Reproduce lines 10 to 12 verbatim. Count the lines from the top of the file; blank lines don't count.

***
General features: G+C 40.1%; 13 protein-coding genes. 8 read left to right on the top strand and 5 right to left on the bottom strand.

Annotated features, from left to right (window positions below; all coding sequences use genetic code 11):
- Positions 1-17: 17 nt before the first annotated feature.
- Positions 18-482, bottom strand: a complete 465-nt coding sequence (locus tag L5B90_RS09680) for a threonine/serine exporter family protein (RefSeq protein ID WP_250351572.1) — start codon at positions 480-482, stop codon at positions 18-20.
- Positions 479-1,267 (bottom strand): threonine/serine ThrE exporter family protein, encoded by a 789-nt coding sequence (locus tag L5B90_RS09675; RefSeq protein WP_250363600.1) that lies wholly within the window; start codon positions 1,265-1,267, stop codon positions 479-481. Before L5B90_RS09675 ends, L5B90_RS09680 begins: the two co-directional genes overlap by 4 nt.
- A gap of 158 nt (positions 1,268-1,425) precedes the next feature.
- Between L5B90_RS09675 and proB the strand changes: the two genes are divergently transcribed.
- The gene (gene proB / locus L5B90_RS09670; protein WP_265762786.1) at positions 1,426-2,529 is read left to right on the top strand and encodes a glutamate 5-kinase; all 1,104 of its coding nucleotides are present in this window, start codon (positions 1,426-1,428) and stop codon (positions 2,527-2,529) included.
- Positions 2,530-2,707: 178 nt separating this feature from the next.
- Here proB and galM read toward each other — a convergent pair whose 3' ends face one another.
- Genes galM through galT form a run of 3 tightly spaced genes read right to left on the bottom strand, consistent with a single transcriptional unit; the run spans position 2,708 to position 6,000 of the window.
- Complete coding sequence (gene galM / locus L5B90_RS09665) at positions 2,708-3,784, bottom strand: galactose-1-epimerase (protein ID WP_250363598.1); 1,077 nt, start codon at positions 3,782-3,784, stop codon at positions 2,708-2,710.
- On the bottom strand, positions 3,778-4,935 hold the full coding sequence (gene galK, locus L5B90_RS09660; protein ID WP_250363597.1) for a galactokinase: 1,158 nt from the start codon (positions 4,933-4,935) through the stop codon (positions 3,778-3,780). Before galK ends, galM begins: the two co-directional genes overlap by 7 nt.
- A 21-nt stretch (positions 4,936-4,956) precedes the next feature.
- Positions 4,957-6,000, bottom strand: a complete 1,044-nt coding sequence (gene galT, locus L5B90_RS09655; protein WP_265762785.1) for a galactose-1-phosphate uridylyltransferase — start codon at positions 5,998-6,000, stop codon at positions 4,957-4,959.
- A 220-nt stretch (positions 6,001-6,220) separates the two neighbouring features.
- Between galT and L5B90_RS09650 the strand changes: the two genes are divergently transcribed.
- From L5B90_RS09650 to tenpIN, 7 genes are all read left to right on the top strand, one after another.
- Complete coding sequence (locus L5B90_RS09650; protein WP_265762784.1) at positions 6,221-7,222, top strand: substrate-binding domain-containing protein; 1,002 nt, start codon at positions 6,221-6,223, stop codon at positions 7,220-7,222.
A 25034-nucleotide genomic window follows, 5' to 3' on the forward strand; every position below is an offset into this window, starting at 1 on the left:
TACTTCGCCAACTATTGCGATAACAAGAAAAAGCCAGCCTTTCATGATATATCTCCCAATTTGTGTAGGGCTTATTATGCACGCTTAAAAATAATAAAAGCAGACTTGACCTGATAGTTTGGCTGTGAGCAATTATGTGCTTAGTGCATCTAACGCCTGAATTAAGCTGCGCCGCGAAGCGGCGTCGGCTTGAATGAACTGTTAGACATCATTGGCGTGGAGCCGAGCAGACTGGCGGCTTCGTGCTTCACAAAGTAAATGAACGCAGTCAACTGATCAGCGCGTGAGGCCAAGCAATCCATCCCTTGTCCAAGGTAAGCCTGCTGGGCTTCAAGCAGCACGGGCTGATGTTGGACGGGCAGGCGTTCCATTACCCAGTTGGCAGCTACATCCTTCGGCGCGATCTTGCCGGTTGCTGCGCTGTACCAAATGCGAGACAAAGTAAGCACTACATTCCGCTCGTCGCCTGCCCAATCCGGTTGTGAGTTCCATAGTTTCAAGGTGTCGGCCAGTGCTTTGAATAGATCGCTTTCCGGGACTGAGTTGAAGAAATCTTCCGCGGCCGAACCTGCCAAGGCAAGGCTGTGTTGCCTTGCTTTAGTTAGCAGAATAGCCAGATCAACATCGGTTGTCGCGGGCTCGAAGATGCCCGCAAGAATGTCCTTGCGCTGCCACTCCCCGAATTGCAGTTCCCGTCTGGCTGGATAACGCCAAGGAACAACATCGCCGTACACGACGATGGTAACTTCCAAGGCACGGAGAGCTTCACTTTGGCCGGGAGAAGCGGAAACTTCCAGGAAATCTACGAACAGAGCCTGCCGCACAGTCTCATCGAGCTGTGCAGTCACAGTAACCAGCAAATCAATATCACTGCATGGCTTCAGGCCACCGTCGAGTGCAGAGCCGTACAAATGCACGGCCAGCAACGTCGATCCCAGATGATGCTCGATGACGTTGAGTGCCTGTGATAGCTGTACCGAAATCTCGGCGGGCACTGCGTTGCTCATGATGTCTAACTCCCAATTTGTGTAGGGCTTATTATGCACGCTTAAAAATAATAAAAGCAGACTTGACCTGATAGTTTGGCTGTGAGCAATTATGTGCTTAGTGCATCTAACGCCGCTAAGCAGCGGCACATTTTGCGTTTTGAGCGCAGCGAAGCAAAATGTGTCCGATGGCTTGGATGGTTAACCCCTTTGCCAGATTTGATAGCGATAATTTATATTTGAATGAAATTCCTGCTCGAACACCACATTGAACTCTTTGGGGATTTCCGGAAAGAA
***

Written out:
- Here proB and galM read toward each other — a convergent pair whose 3' ends face one another.
- Genes galM through galT form a run of 3 tightly spaced genes read right to left on the bottom strand, consistent with a single transcriptional unit; the run spans position 2,708 to position 6,000 of the window.
- Complete coding sequence (gene galM / locus L5B90_RS09665) at positions 2,708-3,784, bottom strand: galactose-1-epimerase (protein ID WP_250363598.1); 1,077 nt, start codon at positions 3,782-3,784, stop codon at positions 2,708-2,710.